Romans 2.10-16

Matthew 4.18-23

This morning’s Gospel of Jesus walking by the Sea of Galilee shows the substance of the mystery of God seen by the prophets. We see the identity of the biblical image of the Way that dominates the landscape of the Torah, the Psalms and the prophets. The Way is Jesus; and the Path that He is ascends to the Father.

In the OT, the Way refers to the Exodus of Israel through the sea, of God delivering her from Pharaoh and his armies and leading her to Sinai where He gave them the Law. And so, the Way can also refer to the Law of God by which Israel is led victorious to possess the Promised Land, or the Land of her Inheritance. The Law of Moses was a ‘copy’ of the Heavenly Pattern, or an image of the Image of God, which is Christ (Ex 25.9&40 & Col 1.15). On the mountain, in giving to Moses the Law, God also revealed to him the mystery of creation. This tells us that the Law of Moses is not superimposed on Israel as a burden. Rather, the Law, as a copy of the Heavenly Pattern, is a formulation, an articulation of the essential principle of creation: creation itself is a copy of the heavenly pattern and the Law gives expression to its essential principle. Man, as the crown of God’s creation, is the supreme copy of the Heavenly Pattern, created by God as male and female in God’s own Image and Likeness (Gn 1.27). That means his essential principle is to become a partaker of the divine nature (2 Pt 1.4).

Pondering these biblical images is like walking by the sea in the mystery of Jesus Christ and peering into the sea’s watery theological depths that are beyond all things. Walking by the sea in the mystery of Jesus Christ, we are walking in that ‘snow-melt’ river that Ezekiel saw issuing from the east gate of the Temple of the Last Day [the Virgin Theotokos] and flowing all the way into Galilee and the Arabah (Arabia), which means the desert [Eze 47.1-12]. We need not guess as to the identity behind the image of that ‘snow-melt’ river seen by Ezekiel in his vision. The LORD Himself tells us through His prophet, Isaiah: “Behold, I flow out of myself [ekklino] to them as a River of Peace, and as a ‘Snow-Melt’ River, I will pour out my Glory upon the nations.” (Isa 66.12)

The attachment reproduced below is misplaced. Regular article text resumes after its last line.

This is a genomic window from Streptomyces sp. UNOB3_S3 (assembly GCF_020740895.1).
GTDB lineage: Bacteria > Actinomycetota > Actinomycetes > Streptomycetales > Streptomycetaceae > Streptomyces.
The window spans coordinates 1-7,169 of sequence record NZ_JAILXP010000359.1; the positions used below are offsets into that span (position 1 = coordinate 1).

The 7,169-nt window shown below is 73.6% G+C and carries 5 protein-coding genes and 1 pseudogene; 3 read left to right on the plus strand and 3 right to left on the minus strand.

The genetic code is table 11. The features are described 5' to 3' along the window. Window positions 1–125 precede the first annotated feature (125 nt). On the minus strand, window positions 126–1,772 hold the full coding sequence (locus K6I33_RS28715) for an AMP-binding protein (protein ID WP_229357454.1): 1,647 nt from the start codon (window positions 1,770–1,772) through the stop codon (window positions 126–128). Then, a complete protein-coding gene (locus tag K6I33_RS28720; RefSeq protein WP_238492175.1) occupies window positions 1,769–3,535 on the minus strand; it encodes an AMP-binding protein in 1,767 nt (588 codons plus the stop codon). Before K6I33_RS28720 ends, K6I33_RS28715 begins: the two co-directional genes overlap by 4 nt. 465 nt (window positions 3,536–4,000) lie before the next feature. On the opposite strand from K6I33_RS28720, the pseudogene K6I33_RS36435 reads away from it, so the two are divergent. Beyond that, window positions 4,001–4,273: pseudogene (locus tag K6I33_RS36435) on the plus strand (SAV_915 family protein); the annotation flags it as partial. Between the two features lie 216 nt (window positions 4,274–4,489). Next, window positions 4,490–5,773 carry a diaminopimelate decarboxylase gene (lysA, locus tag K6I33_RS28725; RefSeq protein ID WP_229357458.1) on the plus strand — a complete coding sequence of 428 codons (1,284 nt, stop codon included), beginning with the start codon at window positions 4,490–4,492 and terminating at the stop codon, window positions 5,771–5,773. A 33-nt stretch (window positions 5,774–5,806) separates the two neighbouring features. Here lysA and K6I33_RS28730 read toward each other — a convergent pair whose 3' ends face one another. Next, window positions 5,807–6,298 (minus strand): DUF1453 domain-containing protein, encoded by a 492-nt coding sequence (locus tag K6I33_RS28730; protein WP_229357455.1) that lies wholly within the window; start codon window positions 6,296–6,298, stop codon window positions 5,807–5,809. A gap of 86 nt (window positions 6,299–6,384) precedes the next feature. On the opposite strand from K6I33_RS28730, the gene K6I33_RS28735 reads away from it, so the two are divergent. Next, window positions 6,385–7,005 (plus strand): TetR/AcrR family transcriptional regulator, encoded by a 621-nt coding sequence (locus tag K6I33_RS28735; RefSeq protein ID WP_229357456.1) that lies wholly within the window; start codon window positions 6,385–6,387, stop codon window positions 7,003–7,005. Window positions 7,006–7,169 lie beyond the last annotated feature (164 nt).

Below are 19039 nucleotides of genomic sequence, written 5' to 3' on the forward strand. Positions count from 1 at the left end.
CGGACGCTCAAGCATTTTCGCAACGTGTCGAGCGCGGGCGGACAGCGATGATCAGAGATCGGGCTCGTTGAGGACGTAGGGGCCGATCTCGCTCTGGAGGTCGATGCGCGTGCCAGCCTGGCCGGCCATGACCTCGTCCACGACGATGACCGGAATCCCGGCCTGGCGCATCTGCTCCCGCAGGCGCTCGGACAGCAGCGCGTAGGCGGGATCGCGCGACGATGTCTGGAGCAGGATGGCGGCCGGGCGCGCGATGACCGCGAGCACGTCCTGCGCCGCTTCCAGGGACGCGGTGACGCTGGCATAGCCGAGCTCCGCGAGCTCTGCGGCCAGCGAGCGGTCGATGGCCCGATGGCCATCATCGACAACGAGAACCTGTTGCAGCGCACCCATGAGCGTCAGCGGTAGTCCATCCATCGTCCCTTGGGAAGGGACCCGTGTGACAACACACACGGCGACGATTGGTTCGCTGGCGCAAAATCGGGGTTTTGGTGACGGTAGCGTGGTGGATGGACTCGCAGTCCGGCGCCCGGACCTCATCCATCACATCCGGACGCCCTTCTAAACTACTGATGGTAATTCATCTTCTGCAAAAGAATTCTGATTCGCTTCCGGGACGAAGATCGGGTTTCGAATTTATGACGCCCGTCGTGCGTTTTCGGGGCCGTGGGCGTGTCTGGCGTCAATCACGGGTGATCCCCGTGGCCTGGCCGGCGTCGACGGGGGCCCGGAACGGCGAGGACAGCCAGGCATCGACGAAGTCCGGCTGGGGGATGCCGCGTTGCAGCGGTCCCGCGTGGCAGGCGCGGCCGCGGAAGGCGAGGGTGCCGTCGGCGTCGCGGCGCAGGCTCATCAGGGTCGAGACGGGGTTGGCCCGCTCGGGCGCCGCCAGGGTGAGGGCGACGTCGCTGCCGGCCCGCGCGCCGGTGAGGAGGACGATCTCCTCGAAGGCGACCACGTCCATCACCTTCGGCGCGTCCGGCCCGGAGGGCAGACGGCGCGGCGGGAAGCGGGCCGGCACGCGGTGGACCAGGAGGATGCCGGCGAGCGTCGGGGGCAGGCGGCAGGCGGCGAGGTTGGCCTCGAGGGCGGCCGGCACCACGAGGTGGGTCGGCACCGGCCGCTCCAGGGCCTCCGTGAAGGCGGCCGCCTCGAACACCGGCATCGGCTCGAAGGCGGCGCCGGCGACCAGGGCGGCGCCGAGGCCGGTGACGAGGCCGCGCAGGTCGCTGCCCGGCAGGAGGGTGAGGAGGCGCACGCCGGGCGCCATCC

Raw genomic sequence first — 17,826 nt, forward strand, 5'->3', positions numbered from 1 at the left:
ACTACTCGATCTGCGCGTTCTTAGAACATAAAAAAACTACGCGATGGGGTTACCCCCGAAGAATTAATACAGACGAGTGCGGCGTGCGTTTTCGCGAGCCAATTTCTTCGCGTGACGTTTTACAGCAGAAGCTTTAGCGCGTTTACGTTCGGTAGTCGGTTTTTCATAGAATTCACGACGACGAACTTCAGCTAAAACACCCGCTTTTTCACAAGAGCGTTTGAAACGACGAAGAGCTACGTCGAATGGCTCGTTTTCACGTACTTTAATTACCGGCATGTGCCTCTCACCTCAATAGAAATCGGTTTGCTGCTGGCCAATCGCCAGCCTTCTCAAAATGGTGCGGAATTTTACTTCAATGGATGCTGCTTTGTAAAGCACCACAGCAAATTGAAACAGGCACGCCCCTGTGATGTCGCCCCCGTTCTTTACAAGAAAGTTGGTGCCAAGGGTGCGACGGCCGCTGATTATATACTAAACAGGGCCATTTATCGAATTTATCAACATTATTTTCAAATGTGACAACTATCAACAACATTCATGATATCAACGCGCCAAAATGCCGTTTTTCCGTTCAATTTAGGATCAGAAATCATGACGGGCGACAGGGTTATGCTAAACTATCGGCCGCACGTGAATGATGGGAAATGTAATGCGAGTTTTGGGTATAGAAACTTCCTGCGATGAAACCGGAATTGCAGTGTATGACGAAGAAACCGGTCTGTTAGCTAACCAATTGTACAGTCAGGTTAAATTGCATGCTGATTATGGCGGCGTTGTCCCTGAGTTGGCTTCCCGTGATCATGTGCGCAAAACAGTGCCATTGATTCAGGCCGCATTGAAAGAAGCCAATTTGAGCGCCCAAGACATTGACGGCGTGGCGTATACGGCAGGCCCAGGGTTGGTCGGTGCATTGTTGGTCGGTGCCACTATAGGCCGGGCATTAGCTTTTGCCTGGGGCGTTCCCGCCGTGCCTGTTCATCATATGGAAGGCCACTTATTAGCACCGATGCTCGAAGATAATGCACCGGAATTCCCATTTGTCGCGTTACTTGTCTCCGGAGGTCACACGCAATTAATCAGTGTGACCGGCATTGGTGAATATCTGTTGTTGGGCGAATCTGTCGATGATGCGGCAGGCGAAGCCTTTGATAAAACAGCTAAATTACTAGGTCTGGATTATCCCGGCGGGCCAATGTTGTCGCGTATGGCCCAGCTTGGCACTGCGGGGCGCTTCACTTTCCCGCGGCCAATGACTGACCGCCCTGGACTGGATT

With this, we step into the boat in the sea of the mystery of God. And the sea beneath us in the boat suddenly becomes impossibly deep. I think the thrill of this boat ride in the sea is expressed well in the apocryphal Wisdom of Jesus ben Sirach, or Ecclesiasticus: ‘The thoughts [of Wisdom, Christ] fill the sea to overflowing, and her counsel [issues] from a great abyss. And I came forth as a brook from a river and as a channel I came forth into Paradise. [Note that ben Sirach is using different words: ‘brook’ for ‘snow-melt’, but the vision he is describing is the same that we see described in Ezekiel and again in Isaiah, not to mention other prophets. Now, a snow-melt comes down into the valley from high up in the mountains. This Snow-Melt River comes down into Paradise or Eden, which is the ‘cosmic mountain;’ which means it comes down into the world from Heaven.] I said, I will water my best garden [the garden is an a biblical image of the heart of the man God created]; I will water abundantly my garden bed [the Virgin Theotokos?]. Lo, my brook became a river, and my river became a sea [this is the same picture we see in Eze 47.1-12]. I will yet make my teaching to shine as the morning and make my light to shine afar [i.e., His words and their sound go into all the earth and to the ends of the universe (Ps 19.4); think Gn 1.3 & Lk 23.54]. Yet will I make to flow [like a river: the verb is ekcheo], my teaching as a prophecy or as a ‘proclamation,’ and leave it for all generations forever. Behold, I have not labored for myself only, but for all them that seek Wisdom [a Paschal Image of Christ ‘finishing’ the work He was given by the Father to do on the Cross, once and for all, not just for Himself but for the life of the world].” [Ecclesiasticus 24.28-34]